Netflix, Inc. (NASDAQ: NFLX) went from Wall Street’s darling in 2011 to being Wall Street’s whipping boy. The company’s efforts under Reed Hastings could easily become the classic case study for “How To Kill Your Great Company” in all colleges.
Zacks Investment Research is only maintaining a very mixed “Neutral” rating has new holiday data on e-commerce showing that there is even more concern ahead. Research firm ForeSee noted that Netflix has lost a full seven points this year to post a score of 79 and that is at par with the index average. Netflix was actually the joint leader in the 2010 and has historically been a leader, indicating that there is growing disappointment.
Netflix’s decline in the index was unsurprisingly attributed to the raising the prices and due to the splitting its DVD and video-streaming services. Even having backed away from some decisions after losing 800,000 subscribers did not stem the exodus and the market value was cut by about 75% to under $4 billion. Netflix also gave a dismal outlook and the belief is that the problems will persist. Can a company go from an earnings growth story to an EBITDA story? Most likely not.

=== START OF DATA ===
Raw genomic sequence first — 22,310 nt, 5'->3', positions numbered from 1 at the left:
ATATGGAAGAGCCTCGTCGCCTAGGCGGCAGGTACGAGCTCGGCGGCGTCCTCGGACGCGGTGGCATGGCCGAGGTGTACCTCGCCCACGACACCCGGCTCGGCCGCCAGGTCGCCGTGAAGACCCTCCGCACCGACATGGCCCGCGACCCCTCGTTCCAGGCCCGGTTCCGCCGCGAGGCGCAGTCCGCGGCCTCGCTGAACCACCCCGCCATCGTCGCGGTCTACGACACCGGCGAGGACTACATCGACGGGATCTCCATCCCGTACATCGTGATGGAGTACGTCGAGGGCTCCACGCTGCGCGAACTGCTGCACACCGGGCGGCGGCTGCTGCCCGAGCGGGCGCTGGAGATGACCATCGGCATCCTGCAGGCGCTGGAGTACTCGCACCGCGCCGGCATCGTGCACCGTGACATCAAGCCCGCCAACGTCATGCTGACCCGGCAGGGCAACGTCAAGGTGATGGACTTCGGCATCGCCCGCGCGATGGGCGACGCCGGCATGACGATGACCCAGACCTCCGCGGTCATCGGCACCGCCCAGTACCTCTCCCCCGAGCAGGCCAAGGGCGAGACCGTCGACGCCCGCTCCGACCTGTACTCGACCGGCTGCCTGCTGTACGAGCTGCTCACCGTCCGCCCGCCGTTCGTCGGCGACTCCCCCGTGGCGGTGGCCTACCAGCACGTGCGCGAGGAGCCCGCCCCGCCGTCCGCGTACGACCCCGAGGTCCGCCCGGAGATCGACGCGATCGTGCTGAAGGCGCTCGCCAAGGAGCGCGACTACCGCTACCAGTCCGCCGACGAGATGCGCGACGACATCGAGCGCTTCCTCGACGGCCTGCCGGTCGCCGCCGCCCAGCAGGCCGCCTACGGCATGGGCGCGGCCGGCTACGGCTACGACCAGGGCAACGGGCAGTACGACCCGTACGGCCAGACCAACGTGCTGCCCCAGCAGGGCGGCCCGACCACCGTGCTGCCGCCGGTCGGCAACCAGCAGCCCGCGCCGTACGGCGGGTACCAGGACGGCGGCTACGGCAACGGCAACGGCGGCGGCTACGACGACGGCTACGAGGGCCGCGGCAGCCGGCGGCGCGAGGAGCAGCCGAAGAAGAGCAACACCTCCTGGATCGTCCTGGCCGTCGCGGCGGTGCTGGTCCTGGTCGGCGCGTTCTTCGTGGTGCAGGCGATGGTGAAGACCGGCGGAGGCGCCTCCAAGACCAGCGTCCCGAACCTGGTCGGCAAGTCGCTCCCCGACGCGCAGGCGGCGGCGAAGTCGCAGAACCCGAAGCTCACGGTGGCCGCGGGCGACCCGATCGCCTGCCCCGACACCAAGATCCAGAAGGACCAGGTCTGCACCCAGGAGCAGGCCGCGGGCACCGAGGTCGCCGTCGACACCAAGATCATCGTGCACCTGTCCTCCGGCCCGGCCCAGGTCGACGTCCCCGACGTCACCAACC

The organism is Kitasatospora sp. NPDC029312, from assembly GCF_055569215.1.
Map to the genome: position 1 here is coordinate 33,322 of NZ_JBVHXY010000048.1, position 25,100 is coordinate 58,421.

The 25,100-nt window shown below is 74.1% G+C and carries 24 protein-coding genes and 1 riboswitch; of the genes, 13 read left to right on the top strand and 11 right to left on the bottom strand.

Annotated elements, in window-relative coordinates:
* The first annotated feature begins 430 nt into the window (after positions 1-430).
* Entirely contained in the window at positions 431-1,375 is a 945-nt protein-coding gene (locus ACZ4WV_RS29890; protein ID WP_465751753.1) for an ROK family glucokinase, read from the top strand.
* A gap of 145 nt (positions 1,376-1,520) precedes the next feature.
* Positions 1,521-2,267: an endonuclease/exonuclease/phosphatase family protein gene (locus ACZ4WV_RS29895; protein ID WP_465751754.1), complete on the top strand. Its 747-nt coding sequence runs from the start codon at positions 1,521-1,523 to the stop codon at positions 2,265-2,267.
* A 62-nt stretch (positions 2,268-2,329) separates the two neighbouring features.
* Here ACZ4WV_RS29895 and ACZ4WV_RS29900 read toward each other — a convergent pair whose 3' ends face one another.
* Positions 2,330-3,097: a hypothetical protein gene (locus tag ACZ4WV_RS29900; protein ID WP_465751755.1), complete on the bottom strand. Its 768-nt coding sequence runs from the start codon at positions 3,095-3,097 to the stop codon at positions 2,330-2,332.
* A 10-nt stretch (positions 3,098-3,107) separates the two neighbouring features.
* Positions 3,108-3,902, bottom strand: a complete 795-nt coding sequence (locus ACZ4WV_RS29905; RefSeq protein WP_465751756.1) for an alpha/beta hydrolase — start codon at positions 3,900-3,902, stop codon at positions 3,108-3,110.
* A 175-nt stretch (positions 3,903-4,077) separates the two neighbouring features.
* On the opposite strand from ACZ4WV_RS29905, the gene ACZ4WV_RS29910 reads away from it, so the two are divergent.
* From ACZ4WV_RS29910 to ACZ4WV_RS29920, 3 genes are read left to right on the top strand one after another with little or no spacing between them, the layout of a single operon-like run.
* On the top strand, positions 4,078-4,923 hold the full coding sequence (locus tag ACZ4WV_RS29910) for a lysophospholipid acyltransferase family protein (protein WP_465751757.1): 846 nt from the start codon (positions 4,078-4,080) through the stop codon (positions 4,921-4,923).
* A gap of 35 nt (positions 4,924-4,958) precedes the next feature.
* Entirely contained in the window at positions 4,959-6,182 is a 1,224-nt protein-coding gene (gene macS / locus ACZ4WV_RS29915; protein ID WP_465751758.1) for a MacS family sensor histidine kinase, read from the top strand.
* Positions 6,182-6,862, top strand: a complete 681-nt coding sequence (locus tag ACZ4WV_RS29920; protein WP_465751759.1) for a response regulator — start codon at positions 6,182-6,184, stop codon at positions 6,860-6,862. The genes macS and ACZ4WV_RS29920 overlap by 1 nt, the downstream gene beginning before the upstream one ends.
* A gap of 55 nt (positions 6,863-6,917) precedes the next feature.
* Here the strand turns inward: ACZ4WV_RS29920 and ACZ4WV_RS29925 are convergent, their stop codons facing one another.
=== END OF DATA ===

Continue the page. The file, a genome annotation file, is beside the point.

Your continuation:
You do not need to use any outside research for this realization: Amazon.com Inc. (NASDAQ: AMZN) won at the expense of Netflix. Apple Inc. (NASDAQ: AAPL) is rumored to be releasing some variation of Apple TV that could be an a la carte service but even if not it could still pose a serious disruption to Netflix.
Netflix shares are down another 1.2% on Thursday at $68.25 and the 52-week trading range is $62.37 to $304.79. If you want a great lesson from a guy who knows how to pick out losers and bet against them, go back and review the short sale call from Asensio more than a year ago. His call took some time to play out, but he was almost spot on.
JON C. OGG